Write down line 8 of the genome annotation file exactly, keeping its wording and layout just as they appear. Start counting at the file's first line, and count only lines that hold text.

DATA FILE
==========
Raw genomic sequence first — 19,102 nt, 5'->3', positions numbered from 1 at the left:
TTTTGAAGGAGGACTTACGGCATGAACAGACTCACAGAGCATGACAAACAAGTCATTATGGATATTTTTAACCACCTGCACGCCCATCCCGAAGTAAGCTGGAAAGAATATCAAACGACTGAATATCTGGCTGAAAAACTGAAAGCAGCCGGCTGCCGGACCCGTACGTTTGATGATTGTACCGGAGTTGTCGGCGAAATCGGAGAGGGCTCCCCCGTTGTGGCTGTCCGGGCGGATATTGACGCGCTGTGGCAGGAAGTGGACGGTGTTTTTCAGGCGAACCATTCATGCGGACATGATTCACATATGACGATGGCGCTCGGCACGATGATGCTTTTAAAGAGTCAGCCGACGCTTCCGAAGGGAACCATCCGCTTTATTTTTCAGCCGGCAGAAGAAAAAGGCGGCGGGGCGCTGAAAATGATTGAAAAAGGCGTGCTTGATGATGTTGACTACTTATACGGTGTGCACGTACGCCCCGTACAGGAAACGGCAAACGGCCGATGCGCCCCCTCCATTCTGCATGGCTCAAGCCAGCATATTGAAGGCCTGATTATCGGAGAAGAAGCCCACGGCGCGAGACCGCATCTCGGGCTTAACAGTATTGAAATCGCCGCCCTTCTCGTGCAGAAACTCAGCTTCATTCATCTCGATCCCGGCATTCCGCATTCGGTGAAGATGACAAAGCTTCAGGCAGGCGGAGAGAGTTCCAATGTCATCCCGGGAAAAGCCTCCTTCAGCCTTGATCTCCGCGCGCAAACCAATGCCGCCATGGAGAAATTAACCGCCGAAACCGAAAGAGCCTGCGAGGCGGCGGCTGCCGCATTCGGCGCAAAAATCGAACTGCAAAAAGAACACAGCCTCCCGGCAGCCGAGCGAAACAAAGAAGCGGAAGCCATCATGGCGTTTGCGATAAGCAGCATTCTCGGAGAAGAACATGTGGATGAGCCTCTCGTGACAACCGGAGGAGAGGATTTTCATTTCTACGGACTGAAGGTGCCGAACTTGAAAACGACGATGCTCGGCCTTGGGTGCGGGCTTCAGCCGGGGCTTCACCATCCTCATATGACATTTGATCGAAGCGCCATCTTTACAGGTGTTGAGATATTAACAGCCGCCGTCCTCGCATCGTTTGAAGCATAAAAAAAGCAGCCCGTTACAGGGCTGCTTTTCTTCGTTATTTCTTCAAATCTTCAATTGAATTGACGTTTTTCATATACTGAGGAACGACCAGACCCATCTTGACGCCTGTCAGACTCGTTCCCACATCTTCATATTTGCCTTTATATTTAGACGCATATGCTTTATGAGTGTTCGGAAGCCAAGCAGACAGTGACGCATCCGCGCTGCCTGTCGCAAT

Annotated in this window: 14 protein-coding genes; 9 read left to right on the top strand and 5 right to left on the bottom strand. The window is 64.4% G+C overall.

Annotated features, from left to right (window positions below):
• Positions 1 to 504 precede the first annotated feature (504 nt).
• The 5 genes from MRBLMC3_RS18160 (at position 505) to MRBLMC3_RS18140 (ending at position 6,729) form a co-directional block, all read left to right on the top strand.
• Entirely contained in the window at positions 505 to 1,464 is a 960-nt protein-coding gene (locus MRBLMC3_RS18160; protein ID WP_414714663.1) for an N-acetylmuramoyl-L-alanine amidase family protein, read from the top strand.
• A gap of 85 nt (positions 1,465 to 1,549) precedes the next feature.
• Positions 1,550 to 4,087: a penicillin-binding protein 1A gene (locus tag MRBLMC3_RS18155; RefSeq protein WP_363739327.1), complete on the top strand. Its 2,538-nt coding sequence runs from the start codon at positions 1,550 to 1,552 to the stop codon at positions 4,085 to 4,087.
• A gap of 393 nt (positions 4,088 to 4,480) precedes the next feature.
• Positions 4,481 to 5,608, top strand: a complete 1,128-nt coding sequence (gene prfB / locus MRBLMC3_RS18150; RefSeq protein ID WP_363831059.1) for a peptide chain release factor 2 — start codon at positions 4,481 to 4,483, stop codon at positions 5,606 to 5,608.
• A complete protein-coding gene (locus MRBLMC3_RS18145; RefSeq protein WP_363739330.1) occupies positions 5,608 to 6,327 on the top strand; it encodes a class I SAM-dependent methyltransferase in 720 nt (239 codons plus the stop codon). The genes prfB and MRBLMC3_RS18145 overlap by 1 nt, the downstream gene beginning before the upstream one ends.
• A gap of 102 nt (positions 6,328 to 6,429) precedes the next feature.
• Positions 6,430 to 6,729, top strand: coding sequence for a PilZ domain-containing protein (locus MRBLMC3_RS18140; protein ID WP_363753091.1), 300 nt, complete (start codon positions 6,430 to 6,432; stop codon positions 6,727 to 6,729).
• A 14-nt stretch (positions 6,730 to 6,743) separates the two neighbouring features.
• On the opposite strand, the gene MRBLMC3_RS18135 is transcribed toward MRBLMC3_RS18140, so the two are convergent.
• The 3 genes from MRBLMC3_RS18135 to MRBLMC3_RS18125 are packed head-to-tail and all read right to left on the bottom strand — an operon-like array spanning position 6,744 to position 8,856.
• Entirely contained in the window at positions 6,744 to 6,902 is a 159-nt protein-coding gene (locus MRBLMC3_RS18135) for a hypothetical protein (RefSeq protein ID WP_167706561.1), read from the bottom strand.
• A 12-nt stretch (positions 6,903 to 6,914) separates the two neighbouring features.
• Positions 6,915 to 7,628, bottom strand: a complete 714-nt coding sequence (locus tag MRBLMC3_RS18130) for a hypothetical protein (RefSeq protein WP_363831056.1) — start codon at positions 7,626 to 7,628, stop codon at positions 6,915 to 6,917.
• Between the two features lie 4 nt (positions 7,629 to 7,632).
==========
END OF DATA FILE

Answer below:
• A gap of 85 nt (positions 1,465 to 1,549) precedes the next feature.